This is an accusation that could be levelled at the book for reasons other than just style. The content of the book is given fairly broad parameters. In one chapter Jacobs gets understandably animated over that rarest of things, a primary source from the era. However, in devoting an entire chapter to this the book is slowed down as an undivided piece. The book would probably best be approached as a collection of essays on a general theme rather than read from cover to cover. The narrative aspects are sufficiently counterweighted by analysis to make the book fairly heavy going.
Much of this may seem like a hatchet job on the title but it is far from being without redeeming elements. Generally the book is fairly easy to read, the chapters are succinct if occasionally depending on fairly generalised language. Both the narrative and analytical aspects, although failing to compliment each other as was probably intended are successful in their own right, perhaps Jacobs has two books in him and this was an attempt to fuse together both account and examination. Occasionally chapters do lapse into shopping list like prose such as when describing the uses of Wampum beads in an early chapter but in fairness this is due to him using the kind of detail that I previously criticised him for lacking, it seems churlish to be overly judicious.
The scope of this book is also a point on which it deserves scrutiny. In the final chapter, Jacobs tries to incorporate Whites’ treatment of natives in other countries such as Papua New Guinea and Australia. Such subjects require more investigation than can be afforded in one chapter of a 200 page book. Within this chapter, the issue of Religion and the use of biblical passages to justify subjugation of natives is pithily discussed. Similarly, the theory that Papua New Guineans were able to resist conquest by whites due to sharing some western values seems like a very interesting premise but is not afforded much space for debate.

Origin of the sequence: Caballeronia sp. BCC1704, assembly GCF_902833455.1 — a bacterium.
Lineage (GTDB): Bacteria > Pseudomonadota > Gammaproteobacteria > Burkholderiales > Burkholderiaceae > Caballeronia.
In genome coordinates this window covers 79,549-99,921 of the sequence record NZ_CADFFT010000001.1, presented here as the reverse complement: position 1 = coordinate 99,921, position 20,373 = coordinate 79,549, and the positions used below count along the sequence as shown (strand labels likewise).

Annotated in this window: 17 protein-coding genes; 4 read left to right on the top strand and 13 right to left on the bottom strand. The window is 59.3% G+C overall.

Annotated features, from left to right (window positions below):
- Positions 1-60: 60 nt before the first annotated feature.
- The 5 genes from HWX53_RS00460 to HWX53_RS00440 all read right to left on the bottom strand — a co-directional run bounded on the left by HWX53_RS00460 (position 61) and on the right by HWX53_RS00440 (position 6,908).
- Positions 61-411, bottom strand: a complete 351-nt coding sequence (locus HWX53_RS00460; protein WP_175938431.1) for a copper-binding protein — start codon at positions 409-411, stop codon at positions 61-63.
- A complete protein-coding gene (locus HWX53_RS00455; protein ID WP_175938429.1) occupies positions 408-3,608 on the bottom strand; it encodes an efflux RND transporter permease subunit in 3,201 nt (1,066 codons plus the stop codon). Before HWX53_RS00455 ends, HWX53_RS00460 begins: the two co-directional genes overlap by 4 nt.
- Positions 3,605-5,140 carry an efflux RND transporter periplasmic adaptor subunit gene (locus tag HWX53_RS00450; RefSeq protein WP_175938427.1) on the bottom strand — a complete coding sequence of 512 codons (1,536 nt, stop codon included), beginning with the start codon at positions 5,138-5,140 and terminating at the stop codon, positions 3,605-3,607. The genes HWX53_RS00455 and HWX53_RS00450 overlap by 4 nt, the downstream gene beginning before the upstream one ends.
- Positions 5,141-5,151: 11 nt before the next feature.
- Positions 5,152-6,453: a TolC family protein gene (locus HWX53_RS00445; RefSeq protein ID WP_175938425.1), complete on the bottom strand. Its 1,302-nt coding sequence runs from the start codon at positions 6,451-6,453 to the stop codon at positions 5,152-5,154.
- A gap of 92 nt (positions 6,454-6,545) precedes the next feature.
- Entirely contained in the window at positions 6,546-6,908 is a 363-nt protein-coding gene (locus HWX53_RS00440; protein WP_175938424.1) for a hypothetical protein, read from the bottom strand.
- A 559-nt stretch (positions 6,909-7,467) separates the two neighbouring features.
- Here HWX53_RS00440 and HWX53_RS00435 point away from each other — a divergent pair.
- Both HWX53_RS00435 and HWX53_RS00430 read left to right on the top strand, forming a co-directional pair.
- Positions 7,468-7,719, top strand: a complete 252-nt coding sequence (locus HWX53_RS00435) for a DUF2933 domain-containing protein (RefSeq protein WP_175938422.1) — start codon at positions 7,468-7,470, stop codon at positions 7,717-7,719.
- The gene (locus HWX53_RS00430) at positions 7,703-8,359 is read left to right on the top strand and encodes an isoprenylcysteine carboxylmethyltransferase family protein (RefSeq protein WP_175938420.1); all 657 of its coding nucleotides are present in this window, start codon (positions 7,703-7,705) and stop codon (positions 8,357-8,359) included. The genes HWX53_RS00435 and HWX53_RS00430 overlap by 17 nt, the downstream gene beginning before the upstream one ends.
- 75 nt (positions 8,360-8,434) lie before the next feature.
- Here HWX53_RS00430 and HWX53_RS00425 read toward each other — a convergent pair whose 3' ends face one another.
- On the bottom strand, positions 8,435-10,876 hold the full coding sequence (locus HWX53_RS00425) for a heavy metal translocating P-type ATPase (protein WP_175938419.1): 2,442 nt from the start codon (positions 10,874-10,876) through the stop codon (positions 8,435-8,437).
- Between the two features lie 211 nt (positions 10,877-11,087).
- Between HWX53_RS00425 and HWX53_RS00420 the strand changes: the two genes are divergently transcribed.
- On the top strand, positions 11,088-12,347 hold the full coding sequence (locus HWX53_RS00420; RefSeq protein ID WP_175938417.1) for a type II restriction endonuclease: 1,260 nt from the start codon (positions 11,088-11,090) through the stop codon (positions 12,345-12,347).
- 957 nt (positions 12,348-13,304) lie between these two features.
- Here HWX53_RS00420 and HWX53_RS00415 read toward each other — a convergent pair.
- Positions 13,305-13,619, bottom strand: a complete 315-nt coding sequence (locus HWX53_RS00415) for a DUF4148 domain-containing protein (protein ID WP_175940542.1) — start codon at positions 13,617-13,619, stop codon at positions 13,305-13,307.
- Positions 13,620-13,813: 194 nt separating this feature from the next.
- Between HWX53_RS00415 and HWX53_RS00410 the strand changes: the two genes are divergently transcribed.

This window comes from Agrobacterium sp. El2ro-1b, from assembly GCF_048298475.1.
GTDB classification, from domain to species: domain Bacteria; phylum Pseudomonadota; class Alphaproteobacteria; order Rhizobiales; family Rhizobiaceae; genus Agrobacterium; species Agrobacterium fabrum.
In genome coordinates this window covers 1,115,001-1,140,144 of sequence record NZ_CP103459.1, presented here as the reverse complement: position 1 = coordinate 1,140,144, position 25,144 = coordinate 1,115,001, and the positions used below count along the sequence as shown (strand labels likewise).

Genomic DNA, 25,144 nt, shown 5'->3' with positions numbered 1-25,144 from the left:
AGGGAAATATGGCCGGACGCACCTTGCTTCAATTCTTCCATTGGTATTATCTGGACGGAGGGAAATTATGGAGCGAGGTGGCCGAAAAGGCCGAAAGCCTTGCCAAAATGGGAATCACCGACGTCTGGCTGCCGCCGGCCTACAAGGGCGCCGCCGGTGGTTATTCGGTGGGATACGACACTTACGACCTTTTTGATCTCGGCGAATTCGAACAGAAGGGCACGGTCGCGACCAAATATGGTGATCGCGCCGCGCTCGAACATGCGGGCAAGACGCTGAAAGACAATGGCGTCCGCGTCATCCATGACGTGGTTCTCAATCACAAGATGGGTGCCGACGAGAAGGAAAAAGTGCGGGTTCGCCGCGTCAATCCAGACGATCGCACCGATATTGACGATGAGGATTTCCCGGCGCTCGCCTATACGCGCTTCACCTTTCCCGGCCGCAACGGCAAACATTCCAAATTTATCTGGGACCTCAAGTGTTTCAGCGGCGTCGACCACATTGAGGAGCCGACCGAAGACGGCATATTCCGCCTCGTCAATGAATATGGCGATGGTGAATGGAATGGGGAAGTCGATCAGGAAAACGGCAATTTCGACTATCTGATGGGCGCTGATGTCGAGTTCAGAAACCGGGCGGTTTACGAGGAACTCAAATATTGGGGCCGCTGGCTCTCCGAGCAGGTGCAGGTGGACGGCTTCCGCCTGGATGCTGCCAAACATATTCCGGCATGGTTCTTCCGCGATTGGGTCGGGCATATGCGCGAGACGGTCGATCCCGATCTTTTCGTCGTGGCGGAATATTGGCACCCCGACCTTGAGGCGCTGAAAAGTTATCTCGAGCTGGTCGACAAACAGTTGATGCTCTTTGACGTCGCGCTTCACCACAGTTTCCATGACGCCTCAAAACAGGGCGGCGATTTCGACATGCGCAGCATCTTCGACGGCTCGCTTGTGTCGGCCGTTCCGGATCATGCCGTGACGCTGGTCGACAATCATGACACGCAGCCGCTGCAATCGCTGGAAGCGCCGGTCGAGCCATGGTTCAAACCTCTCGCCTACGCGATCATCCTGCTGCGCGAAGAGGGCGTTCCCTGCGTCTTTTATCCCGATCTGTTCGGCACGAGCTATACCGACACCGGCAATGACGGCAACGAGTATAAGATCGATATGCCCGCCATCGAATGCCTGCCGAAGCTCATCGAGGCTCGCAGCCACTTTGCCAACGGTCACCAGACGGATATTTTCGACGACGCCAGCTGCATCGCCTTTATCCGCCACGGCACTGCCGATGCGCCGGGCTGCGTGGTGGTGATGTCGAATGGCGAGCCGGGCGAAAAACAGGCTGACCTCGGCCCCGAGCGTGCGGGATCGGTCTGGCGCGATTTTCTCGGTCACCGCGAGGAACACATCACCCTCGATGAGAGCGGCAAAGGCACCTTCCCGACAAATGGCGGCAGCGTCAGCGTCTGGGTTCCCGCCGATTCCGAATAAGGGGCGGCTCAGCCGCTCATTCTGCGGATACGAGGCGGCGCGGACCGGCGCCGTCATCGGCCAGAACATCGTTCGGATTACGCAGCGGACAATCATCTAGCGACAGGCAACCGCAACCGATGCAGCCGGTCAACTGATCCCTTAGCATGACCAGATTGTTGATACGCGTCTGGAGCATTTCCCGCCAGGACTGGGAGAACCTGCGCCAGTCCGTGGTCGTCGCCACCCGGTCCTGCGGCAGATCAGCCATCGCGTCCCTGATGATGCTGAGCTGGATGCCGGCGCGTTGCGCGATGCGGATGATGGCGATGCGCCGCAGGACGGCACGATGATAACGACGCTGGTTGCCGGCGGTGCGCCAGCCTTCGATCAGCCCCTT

The Dispossessing of the American Indian is a very interesting if flawed book. It suffers partly from over ambition and partly due to a lack of focus. That Jacobs is one sided is not in doubt but it is testament to his ability that I was never tempted to discard it entirely as historically useless. In setting out his agenda so clearly early on, Jacobs does fall victim of his own passion, all chapters that follow are read with a critical eye for fear he is acting on his bias. However, the book has undoubtedly succeeded in convincing me to read critically any historian’s account of colonial relations with Native Americans. I feel that Jacobs has stated his case well enough to persuade that subtle promotion of white values may have previously passed me by and that it is necessary to be more critical in the future. There can have been little other result that he sought to achieve.